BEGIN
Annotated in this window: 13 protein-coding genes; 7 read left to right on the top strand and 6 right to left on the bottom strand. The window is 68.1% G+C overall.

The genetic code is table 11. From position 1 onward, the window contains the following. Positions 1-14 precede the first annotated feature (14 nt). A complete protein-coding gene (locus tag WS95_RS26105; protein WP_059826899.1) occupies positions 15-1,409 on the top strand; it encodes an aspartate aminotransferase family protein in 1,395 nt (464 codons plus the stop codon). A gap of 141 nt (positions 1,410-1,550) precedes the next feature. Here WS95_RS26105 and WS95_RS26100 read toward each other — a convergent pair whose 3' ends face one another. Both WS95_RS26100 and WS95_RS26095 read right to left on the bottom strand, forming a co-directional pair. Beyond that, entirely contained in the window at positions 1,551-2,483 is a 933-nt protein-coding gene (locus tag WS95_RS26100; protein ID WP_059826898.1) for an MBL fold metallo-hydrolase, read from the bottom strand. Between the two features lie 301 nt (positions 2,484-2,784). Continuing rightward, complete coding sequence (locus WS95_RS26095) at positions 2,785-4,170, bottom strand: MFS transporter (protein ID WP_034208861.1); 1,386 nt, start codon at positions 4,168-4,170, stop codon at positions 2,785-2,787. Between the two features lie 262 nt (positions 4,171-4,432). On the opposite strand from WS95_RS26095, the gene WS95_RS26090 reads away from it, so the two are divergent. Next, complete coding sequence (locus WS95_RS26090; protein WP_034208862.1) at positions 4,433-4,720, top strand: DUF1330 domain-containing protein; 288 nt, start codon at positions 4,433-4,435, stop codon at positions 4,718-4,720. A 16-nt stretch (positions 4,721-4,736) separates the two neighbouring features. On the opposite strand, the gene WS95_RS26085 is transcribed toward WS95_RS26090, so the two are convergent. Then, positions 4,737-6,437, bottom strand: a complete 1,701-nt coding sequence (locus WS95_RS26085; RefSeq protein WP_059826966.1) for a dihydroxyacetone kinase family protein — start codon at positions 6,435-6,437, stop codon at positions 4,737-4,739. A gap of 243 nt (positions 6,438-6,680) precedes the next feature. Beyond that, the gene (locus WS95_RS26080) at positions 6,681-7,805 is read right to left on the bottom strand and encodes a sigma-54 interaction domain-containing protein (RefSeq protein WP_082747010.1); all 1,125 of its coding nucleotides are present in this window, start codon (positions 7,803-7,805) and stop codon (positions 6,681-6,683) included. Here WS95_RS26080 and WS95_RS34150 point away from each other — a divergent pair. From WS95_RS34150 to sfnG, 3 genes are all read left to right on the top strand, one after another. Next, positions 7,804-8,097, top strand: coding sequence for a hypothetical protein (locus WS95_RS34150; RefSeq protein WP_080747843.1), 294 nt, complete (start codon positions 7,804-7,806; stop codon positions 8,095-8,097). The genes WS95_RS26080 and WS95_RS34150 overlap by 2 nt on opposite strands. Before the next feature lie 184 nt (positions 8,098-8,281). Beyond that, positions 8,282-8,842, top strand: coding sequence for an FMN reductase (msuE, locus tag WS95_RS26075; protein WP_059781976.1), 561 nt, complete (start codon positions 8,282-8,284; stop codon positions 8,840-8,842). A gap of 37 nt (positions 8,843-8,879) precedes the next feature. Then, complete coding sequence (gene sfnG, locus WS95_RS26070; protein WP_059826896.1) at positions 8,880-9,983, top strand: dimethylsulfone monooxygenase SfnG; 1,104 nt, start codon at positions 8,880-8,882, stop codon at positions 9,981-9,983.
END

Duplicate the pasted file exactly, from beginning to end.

Annotated in this window: 13 protein-coding genes; 7 read left to right on the top strand and 6 right to left on the bottom strand. The window is 68.1% G+C overall.

The genetic code is table 11. From position 1 onward, the window contains the following. Positions 1-14 precede the first annotated feature (14 nt). A complete protein-coding gene (locus tag WS95_RS26105; protein WP_059826899.1) occupies positions 15-1,409 on the top strand; it encodes an aspartate aminotransferase family protein in 1,395 nt (464 codons plus the stop codon). A gap of 141 nt (positions 1,410-1,550) precedes the next feature. Here WS95_RS26105 and WS95_RS26100 read toward each other — a convergent pair whose 3' ends face one another. Both WS95_RS26100 and WS95_RS26095 read right to left on the bottom strand, forming a co-directional pair. Beyond that, entirely contained in the window at positions 1,551-2,483 is a 933-nt protein-coding gene (locus tag WS95_RS26100; protein ID WP_059826898.1) for an MBL fold metallo-hydrolase, read from the bottom strand. Between the two features lie 301 nt (positions 2,484-2,784). Continuing rightward, complete coding sequence (locus WS95_RS26095) at positions 2,785-4,170, bottom strand: MFS transporter (protein ID WP_034208861.1); 1,386 nt, start codon at positions 4,168-4,170, stop codon at positions 2,785-2,787. Between the two features lie 262 nt (positions 4,171-4,432). On the opposite strand from WS95_RS26095, the gene WS95_RS26090 reads away from it, so the two are divergent. Next, complete coding sequence (locus WS95_RS26090; protein WP_034208862.1) at positions 4,433-4,720, top strand: DUF1330 domain-containing protein; 288 nt, start codon at positions 4,433-4,435, stop codon at positions 4,718-4,720. A 16-nt stretch (positions 4,721-4,736) separates the two neighbouring features. On the opposite strand, the gene WS95_RS26085 is transcribed toward WS95_RS26090, so the two are convergent. Then, positions 4,737-6,437, bottom strand: a complete 1,701-nt coding sequence (locus WS95_RS26085; RefSeq protein WP_059826966.1) for a dihydroxyacetone kinase family protein — start codon at positions 6,435-6,437, stop codon at positions 4,737-4,739. A gap of 243 nt (positions 6,438-6,680) precedes the next feature. Beyond that, the gene (locus WS95_RS26080) at positions 6,681-7,805 is read right to left on the bottom strand and encodes a sigma-54 interaction domain-containing protein (RefSeq protein WP_082747010.1); all 1,125 of its coding nucleotides are present in this window, start codon (positions 7,803-7,805) and stop codon (positions 6,681-6,683) included. Here WS95_RS26080 and WS95_RS34150 point away from each other — a divergent pair. From WS95_RS34150 to sfnG, 3 genes are all read left to right on the top strand, one after another. Next, positions 7,804-8,097, top strand: coding sequence for a hypothetical protein (locus WS95_RS34150; RefSeq protein WP_080747843.1), 294 nt, complete (start codon positions 7,804-7,806; stop codon positions 8,095-8,097). The genes WS95_RS26080 and WS95_RS34150 overlap by 2 nt on opposite strands. Before the next feature lie 184 nt (positions 8,098-8,281). Beyond that, positions 8,282-8,842, top strand: coding sequence for an FMN reductase (msuE, locus tag WS95_RS26075; protein WP_059781976.1), 561 nt, complete (start codon positions 8,282-8,284; stop codon positions 8,840-8,842). A gap of 37 nt (positions 8,843-8,879) precedes the next feature. Then, complete coding sequence (gene sfnG, locus WS95_RS26070; protein WP_059826896.1) at positions 8,880-9,983, top strand: dimethylsulfone monooxygenase SfnG; 1,104 nt, start codon at positions 8,880-8,882, stop codon at positions 9,981-9,983.